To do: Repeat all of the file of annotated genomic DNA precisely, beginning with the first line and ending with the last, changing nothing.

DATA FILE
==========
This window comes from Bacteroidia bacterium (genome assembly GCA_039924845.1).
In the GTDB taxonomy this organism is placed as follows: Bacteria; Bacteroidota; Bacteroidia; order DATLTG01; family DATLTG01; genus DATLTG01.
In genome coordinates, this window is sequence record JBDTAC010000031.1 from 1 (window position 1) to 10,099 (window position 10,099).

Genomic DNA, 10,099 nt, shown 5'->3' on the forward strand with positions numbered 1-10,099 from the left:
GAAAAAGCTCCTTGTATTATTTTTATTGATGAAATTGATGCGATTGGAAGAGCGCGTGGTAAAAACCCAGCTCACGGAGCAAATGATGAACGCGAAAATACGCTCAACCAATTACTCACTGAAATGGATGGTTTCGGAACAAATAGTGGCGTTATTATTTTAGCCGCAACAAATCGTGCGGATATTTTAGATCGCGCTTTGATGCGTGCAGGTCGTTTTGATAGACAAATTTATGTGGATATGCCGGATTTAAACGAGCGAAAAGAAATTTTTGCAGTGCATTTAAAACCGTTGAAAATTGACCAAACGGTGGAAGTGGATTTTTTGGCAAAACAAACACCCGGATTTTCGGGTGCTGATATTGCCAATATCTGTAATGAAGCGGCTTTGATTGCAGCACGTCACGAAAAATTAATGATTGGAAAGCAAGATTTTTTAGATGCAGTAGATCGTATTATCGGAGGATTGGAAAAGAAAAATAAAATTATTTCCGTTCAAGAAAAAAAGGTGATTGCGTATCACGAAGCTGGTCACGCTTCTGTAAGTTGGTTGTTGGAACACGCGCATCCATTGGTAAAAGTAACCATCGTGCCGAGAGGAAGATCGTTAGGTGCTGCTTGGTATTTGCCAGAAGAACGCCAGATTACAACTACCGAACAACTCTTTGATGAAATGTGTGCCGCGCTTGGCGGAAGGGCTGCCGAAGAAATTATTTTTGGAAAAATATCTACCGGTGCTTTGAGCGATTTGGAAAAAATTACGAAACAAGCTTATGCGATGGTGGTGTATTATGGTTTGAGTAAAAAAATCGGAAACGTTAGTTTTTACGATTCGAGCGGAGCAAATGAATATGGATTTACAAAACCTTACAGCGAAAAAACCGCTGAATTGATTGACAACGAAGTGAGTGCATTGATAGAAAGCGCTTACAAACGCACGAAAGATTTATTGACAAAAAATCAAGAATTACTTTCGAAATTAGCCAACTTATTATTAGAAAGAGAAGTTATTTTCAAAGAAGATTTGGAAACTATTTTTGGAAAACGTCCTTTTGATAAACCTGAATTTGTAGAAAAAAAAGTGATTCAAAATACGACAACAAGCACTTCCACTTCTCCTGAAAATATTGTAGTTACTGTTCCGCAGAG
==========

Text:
This window comes from Bacteroidia bacterium (genome assembly GCA_039924845.1).
In the GTDB taxonomy this organism is placed as follows: Bacteria; Bacteroidota; Bacteroidia; order DATLTG01; family DATLTG01; genus DATLTG01.
In genome coordinates, this window is sequence record JBDTAC010000031.1 from 1 (window position 1) to 10,099 (window position 10,099).

Genomic DNA, 10,099 nt, shown 5'->3' on the forward strand with positions numbered 1-10,099 from the left:
GAAAAAGCTCCTTGTATTATTTTTATTGATGAAATTGATGCGATTGGAAGAGCGCGTGGTAAAAACCCAGCTCACGGAGCAAATGATGAACGCGAAAATACGCTCAACCAATTACTCACTGAAATGGATGGTTTCGGAACAAATAGTGGCGTTATTATTTTAGCCGCAACAAATCGTGCGGATATTTTAGATCGCGCTTTGATGCGTGCAGGTCGTTTTGATAGACAAATTTATGTGGATATGCCGGATTTAAACGAGCGAAAAGAAATTTTTGCAGTGCATTTAAAACCGTTGAAAATTGACCAAACGGTGGAAGTGGATTTTTTGGCAAAACAAACACCCGGATTTTCGGGTGCTGATATTGCCAATATCTGTAATGAAGCGGCTTTGATTGCAGCACGTCACGAAAAATTAATGATTGGAAAGCAAGATTTTTTAGATGCAGTAGATCGTATTATCGGAGGATTGGAAAAGAAAAATAAAATTATTTCCGTTCAAGAAAAAAAGGTGATTGCGTATCACGAAGCTGGTCACGCTTCTGTAAGTTGGTTGTTGGAACACGCGCATCCATTGGTAAAAGTAACCATCGTGCCGAGAGGAAGATCGTTAGGTGCTGCTTGGTATTTGCCAGAAGAACGCCAGATTACAACTACCGAACAACTCTTTGATGAAATGTGTGCCGCGCTTGGCGGAAGGGCTGCCGAAGAAATTATTTTTGGAAAAATATCTACCGGTGCTTTGAGCGATTTGGAAAAAATTACGAAACAAGCTTATGCGATGGTGGTGTATTATGGTTTGAGTAAAAAAATCGGAAACGTTAGTTTTTACGATTCGAGCGGAGCAAATGAATATGGATTTACAAAACCTTACAGCGAAAAAACCGCTGAATTGATTGACAACGAAGTGAGTGCATTGATAGAAAGCGCTTACAAACGCACGAAAGATTTATTGACAAAAAATCAAGAATTACTTTCGAAATTAGCCAACTTATTATTAGAAAGAGAAGTTATTTTCAAAGAAGATTTGGAAACTATTTTTGGAAAACGTCCTTTTGATAAACCTGAATTTGTAGAAAAAAAAGTGATTCAAAATACGACAACAAGCACTTCCACTTCTCCTGAAAATATTGTAGTTACTGTTCCGCAGAG